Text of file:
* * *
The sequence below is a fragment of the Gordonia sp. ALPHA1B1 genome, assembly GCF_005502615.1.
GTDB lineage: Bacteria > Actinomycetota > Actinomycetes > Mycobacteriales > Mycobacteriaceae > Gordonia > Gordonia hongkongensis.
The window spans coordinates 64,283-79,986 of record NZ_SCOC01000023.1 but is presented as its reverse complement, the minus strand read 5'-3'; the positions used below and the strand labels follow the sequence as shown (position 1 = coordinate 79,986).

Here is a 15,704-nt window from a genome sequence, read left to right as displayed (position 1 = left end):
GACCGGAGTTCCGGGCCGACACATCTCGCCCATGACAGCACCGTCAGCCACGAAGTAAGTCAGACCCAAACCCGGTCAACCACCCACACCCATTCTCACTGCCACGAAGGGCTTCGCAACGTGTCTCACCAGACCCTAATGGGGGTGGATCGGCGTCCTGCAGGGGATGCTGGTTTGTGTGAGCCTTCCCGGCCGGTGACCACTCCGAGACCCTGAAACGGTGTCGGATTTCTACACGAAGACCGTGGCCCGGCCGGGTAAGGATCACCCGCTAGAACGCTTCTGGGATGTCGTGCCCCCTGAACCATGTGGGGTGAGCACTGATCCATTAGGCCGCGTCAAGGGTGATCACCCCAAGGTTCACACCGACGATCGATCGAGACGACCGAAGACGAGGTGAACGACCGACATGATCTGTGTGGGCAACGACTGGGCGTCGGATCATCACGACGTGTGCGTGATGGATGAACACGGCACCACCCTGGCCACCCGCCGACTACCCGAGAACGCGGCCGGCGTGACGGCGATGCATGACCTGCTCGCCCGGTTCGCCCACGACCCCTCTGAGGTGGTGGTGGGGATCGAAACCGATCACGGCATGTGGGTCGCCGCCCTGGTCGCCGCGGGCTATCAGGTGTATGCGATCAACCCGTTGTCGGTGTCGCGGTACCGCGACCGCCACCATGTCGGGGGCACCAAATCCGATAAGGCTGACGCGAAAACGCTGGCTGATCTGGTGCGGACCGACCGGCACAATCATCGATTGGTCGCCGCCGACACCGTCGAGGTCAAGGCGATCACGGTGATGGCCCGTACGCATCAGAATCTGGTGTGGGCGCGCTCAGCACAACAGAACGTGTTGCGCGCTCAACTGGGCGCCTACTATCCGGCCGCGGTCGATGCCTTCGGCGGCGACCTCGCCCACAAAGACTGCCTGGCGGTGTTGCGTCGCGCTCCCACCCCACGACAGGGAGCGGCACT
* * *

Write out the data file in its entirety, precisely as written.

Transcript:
The sequence below is a fragment of the Gordonia sp. ALPHA1B1 genome, assembly GCF_005502615.1.
GTDB lineage: Bacteria > Actinomycetota > Actinomycetes > Mycobacteriales > Mycobacteriaceae > Gordonia > Gordonia hongkongensis.
The window spans coordinates 64,283-79,986 of record NZ_SCOC01000023.1 but is presented as its reverse complement, the minus strand read 5'-3'; the positions used below and the strand labels follow the sequence as shown (position 1 = coordinate 79,986).

Here is a 15,704-nt window from a genome sequence, read left to right as displayed (position 1 = left end):
GACCGGAGTTCCGGGCCGACACATCTCGCCCATGACAGCACCGTCAGCCACGAAGTAAGTCAGACCCAAACCCGGTCAACCACCCACACCCATTCTCACTGCCACGAAGGGCTTCGCAACGTGTCTCACCAGACCCTAATGGGGGTGGATCGGCGTCCTGCAGGGGATGCTGGTTTGTGTGAGCCTTCCCGGCCGGTGACCACTCCGAGACCCTGAAACGGTGTCGGATTTCTACACGAAGACCGTGGCCCGGCCGGGTAAGGATCACCCGCTAGAACGCTTCTGGGATGTCGTGCCCCCTGAACCATGTGGGGTGAGCACTGATCCATTAGGCCGCGTCAAGGGTGATCACCCCAAGGTTCACACCGACGATCGATCGAGACGACCGAAGACGAGGTGAACGACCGACATGATCTGTGTGGGCAACGACTGGGCGTCGGATCATCACGACGTGTGCGTGATGGATGAACACGGCACCACCCTGGCCACCCGCCGACTACCCGAGAACGCGGCCGGCGTGACGGCGATGCATGACCTGCTCGCCCGGTTCGCCCACGACCCCTCTGAGGTGGTGGTGGGGATCGAAACCGATCACGGCATGTGGGTCGCCGCCCTGGTCGCCGCGGGCTATCAGGTGTATGCGATCAACCCGTTGTCGGTGTCGCGGTACCGCGACCGCCACCATGTCGGGGGCACCAAATCCGATAAGGCTGACGCGAAAACGCTGGCTGATCTGGTGCGGACCGACCGGCACAATCATCGATTGGTCGCCGCCGACACCGTCGAGGTCAAGGCGATCACGGTGATGGCCCGTACGCATCAGAATCTGGTGTGGGCGCGCTCAGCACAACAGAACGTGTTGCGCGCTCAACTGGGCGCCTACTATCCGGCCGCGGTCGATGCCTTCGGCGGCGACCTCGCCCACAAAGACTGCCTGGCGGTGTTGCGTCGCGCTCCCACCCCACGACAGGGAGCGGCACT